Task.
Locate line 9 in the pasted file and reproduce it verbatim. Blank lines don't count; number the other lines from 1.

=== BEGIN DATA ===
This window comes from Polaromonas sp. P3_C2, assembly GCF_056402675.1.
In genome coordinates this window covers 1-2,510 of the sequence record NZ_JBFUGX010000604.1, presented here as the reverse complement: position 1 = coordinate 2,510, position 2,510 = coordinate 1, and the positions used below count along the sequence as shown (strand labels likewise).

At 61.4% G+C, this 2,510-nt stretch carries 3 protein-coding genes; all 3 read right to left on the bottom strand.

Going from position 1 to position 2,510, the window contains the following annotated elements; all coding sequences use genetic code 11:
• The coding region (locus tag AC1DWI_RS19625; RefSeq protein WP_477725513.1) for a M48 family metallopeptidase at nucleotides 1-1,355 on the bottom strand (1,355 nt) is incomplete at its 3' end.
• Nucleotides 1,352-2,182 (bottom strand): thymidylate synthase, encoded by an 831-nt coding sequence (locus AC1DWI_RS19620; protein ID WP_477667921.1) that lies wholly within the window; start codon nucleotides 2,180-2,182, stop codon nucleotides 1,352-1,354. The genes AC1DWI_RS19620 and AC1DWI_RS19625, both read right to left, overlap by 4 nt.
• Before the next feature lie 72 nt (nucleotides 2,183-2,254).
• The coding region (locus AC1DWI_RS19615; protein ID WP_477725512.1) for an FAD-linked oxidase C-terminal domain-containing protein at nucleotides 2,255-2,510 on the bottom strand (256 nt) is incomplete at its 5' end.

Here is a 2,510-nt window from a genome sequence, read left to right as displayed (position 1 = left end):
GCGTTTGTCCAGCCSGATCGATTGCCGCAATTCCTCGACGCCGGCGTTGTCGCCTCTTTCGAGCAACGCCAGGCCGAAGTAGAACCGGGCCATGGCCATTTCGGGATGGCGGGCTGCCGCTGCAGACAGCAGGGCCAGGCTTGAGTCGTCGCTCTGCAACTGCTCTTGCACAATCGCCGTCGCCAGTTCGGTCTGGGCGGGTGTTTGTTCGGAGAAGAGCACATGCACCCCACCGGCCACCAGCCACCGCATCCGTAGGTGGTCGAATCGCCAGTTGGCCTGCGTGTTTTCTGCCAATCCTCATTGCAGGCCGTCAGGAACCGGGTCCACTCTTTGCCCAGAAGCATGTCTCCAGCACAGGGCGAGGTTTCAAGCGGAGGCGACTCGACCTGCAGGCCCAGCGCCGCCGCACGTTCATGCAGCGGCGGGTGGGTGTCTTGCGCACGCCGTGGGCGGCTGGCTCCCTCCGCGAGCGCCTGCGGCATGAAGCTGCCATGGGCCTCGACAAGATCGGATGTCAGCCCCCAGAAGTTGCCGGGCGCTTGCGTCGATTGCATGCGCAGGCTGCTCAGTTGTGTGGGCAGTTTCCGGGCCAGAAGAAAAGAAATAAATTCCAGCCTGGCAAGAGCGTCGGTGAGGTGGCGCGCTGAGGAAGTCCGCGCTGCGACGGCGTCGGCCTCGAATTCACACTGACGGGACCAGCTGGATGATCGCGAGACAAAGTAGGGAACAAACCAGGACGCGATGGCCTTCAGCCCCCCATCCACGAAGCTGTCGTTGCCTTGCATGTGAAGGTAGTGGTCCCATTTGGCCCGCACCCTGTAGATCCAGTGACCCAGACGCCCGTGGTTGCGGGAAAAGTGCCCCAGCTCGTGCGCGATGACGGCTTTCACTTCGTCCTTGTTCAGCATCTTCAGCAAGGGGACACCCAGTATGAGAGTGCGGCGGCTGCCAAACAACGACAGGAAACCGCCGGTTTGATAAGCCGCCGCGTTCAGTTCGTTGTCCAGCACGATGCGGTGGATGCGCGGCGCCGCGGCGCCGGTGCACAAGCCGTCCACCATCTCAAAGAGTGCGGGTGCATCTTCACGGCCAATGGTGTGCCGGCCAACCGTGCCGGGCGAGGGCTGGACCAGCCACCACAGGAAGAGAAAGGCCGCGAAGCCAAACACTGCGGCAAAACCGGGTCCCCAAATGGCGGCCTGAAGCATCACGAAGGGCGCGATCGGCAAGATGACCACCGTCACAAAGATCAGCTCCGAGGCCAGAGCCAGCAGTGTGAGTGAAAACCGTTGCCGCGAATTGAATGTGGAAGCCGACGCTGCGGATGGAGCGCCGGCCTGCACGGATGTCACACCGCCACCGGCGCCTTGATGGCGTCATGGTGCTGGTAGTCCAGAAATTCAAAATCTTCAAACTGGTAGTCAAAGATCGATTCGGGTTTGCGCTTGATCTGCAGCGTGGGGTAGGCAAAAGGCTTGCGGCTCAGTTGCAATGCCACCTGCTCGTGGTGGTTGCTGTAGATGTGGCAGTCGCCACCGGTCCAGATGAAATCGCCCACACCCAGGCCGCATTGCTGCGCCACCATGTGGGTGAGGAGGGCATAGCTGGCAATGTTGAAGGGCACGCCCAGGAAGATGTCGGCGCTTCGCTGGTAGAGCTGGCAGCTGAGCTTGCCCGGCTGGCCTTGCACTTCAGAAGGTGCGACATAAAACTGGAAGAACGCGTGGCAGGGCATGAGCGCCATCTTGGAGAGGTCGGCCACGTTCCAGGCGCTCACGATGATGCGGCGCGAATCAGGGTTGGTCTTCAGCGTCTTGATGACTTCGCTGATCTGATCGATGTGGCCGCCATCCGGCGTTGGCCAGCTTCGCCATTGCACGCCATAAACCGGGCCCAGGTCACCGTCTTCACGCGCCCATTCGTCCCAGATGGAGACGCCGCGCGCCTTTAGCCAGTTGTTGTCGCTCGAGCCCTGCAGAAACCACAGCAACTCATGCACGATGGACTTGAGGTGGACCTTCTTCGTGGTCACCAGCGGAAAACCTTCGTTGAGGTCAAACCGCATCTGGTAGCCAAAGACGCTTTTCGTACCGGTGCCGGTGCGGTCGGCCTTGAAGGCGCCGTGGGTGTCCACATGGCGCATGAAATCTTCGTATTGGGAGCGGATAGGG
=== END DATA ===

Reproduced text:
Here is a 2,510-nt window from a genome sequence, read left to right as displayed (position 1 = left end):